Nursing is one of the widest areas in medicine.
Globally, there are 104 different kinds of nursing professions. Meaning that when you go into this field, there will be a few tough decisions to make.
Some kinds of nursing are more well known, such as an ER nurse or a pediatric nurse. But there are many other kinds of nursing that you can train in – many of which you may have never heard of or considered.
So, it is worth asking yourself, which kind of nursing you want to train in and where your passions lie.
Here are 5 of the lesser-known areas of nursing that you can begin training in.
When you think of clinical trials, you may not think of the medical practitioners who run them and, yes, in medical trials this includes nurses.
During accelerated nursing programs, you will need to conduct your own research. This role is in some ways an extension of that but it is also a very compassionate role. You will need to support patients through the trial as well as logging any side effects that they may experience from the medications.
You will also likely be responsible for setting up trial protocols. For instance, if you are working with cancer patients, you may need to set up intravenous drips or prepare oral medication. This will need to be charted and recorded.
Data collection is going to be part of this job too as well as submitting research proposals to get external funding. So, being a research nurse is very much a mixture of clinical practice and research.
This role can be a very tough one. It is not for the thin-skinned.
A forensic nurse specializes in the care of victims of violent crimes. They are often called as medical witnesses at trials and they are involved in the collection of evidence.
They may work in hospitals or even centers for supporting victims of domestic abuse. But they can also work at a coroner’s office. This will involve more training as you will be handling and collecting evidence from deceased victims.
You will work with the courts and local law enforcement. It is still a role that requires compassion and caring. Especially if you are working with victims of distressing crimes like rape.
You will also likely have to take on other roles, such as liaising with legal teams, alongside offering support for victims and their families.
In short, this nursing role can be rewarding but also very challenging. It also usually involves other types of training depending on the area you work in.
A military nurse provides care to patients who are in the armed forces. Their patients are usually members of the Navy, Army or Air Force.
In many ways, a military nurse performs all of the same tasks as a regular or civilian nurse. They report observations, administer medications as well as ensuring that their patients are safe.
However, their base of operation is likely to be a bit more hectic. Military nurses can operate out of standard military hospitals or an aircraft. You may even be needed to work in a hostile environment overseas, especially if there is currently a conflict.
As such, military nurses often get more support when they are not working. Due to rougher work environments, they may succumb to PTSD – so mental health support is often part of the job benefits.
Of course, this job allows you to travel more. If you are a military nurse, you may be deployed in another country for any period of time. There will also likely be spells in your own country of residence.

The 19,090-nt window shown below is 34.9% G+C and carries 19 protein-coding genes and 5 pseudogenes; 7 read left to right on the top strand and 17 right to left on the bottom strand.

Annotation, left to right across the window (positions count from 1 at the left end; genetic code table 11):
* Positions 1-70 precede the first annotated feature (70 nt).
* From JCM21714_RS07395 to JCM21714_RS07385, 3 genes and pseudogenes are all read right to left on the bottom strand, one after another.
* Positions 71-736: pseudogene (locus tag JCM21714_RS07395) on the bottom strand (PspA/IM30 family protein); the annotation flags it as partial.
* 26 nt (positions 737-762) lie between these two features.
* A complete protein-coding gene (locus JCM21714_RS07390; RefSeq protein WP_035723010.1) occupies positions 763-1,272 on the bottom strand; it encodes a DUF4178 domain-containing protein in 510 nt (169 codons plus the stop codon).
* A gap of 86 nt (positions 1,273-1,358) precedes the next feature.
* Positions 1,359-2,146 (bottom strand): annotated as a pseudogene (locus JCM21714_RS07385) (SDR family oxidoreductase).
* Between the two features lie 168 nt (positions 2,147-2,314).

As the name suggests, a prison nurse works in prisons as part of the healthcare team.
Depending on the country you work in, you may work for a public service (like the NHS in the UK) or you may work for a private sector healthcare provider.
As is the way with prisons, there are different levels of security. You may want to work in a high secure unit. You can also work in a juvenile unit or an open prison.
As for the role, you will be involved in health screening. There will also be other requirements such as wound management. There may be prisoners who have substance misuse issues. Thus, you will need to help with detox programs and monitoring. There may also be a need for you to refer prisoners to other units based on their needs or their mental health. Liaising and meetings are a large feature in this role.
This role involves you being aware of drug addiction as well as mental health issues alongside illnesses that are more prevalent in prison populations. So, it’s a very challenging post!
Have you ever been put under a general anesthetic? Or have you had emergency surgery? If so, you have been under the care of a theatre nurse.
Theatre nurses tend to work in hospitals and work alongside surgeons and anesthesiologists. You will be involved in preoperative procedures, such as discussing health issues with the patients and taking a history. You will also need to record a patient’s weight, heart rate and so on before they go under anesthetic, so any anomalies can be detected during surgery. Many theatre nurses also have to clean and prepare surgical equipment, while also gauging which tools will be needed. This can be tricky but becomes second nature with practice.
Once the patient is in the theatre, you will likely be charged with monitoring them. Once the surgery is complete, you will need to assess them. You will need to oversee or provide appropriate care afterward. But this will depend on the complexity of the surgery.
In a nutshell
Nursing is a fascinating and essential part of healthcare. If you are looking to train in this field, there has never been a better time.
Irrespective of the area, your daily regime will vary. Allowing you to develop skills and enhance your own learning. All while caring for people and showing compassion, which is a job that is well worth having.